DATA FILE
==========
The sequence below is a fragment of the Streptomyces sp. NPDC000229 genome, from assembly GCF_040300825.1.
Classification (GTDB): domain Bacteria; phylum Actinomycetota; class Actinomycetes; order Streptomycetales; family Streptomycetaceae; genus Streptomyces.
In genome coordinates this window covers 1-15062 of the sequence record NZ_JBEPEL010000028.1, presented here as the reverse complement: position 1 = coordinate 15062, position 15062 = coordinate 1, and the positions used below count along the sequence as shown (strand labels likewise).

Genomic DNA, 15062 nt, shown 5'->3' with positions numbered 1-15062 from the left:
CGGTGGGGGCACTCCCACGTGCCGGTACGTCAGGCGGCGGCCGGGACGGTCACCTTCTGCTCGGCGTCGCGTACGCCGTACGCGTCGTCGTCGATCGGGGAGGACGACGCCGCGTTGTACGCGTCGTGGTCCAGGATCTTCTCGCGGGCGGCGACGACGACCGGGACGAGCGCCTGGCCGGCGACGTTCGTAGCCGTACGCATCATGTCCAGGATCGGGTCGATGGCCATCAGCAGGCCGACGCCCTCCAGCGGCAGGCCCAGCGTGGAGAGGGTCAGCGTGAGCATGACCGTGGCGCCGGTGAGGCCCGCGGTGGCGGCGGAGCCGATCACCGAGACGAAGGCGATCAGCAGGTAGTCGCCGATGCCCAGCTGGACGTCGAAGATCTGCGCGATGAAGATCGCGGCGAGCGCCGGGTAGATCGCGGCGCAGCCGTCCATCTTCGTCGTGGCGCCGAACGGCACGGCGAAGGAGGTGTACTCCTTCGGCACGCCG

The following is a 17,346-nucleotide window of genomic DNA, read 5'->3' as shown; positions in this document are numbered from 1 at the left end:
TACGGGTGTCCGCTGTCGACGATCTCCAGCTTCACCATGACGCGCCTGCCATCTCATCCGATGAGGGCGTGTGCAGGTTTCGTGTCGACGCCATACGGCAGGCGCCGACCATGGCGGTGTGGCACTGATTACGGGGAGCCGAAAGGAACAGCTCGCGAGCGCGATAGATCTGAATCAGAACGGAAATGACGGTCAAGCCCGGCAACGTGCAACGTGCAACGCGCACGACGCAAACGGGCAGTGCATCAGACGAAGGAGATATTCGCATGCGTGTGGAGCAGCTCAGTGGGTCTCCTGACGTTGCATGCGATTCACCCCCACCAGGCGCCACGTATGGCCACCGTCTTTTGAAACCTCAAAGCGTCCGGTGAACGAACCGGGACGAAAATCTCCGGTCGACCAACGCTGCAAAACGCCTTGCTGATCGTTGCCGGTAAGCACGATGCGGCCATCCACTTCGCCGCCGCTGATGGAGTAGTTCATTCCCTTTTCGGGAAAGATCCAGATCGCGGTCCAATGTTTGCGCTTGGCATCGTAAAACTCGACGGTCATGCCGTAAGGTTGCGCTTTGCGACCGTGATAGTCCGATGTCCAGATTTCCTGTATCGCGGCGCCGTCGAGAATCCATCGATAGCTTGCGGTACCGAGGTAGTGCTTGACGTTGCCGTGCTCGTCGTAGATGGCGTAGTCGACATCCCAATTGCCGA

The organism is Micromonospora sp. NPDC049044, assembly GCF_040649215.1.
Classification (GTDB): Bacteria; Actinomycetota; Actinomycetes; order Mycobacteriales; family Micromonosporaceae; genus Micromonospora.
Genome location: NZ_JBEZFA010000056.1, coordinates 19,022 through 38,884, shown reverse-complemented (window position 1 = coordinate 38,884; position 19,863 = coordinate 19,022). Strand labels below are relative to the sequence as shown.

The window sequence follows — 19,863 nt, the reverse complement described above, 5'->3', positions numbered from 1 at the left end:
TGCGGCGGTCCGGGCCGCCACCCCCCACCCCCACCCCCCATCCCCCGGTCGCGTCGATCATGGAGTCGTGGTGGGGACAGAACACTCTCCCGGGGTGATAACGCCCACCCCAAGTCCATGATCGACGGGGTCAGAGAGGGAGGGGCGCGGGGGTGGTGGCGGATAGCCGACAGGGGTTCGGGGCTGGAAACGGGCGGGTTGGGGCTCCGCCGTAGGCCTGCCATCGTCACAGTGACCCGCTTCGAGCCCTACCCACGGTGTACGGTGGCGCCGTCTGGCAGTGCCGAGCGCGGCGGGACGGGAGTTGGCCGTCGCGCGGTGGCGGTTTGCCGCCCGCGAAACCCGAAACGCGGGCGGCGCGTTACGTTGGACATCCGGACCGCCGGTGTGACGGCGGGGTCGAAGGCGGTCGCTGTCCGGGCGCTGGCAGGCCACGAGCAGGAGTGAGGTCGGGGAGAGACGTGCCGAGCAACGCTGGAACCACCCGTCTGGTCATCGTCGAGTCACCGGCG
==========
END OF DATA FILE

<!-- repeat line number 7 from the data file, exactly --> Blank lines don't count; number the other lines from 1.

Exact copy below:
TACGGGTGTCCGCTGTCGACGATCTCCAGCTTCACCATGACGCGCCTGCCATCTCATCCGATGAGGGCGTGTGCAGGTTTCGTGTCGACGCCATACGGCAGGCGCCGACCATGGCGGTGTGGCACTGATTACGGGGAGCCGAAAGGAACAGCTCGCGAGCGCGATAGATCTGAATCAGAACGGAAATGACGGTCAAGCCCGGCAACGTGCAACGTGCAACGCGCACGACGCAAACGGGCAGTGCATCAGACGAAGGAGATATTCGCATGCGTGTGGAGCAGCTCAGTGGGTCTCCTGACGTTGCATGCGATTCACCCCCACCAGGCGCCACGTATGGCCACCGTCTTTTGAAACCTCAAAGCGTCCGGTGAACGAACCGGGACGAAAATCTCCGGTCGACCAACGCTGCAAAACGCCTTGCTGATCGTTGCCGGTAAGCACGATGCGGCCATCCACTTCGCCGCCGCTGATGGAGTAGTTCATTCCCTTTTCGGGAAAGATCCAGATCGCGGTCCAATGTTTGCGCTTGGCATCGTAAAACTCGACGGTCATGCCGTAAGGTTGCGCTTTGCGACCGTGATAGTCCGATGTCCAGATTTCCTGTATCGCGGCGCCGTCGAGAATCCATCGATAGCTTGCGGTACCGAGGTAGTGCTTGACGTTGCCGTGCTCGTCGTAGATGGCGTAGTCGACATCCCAATTGCCGA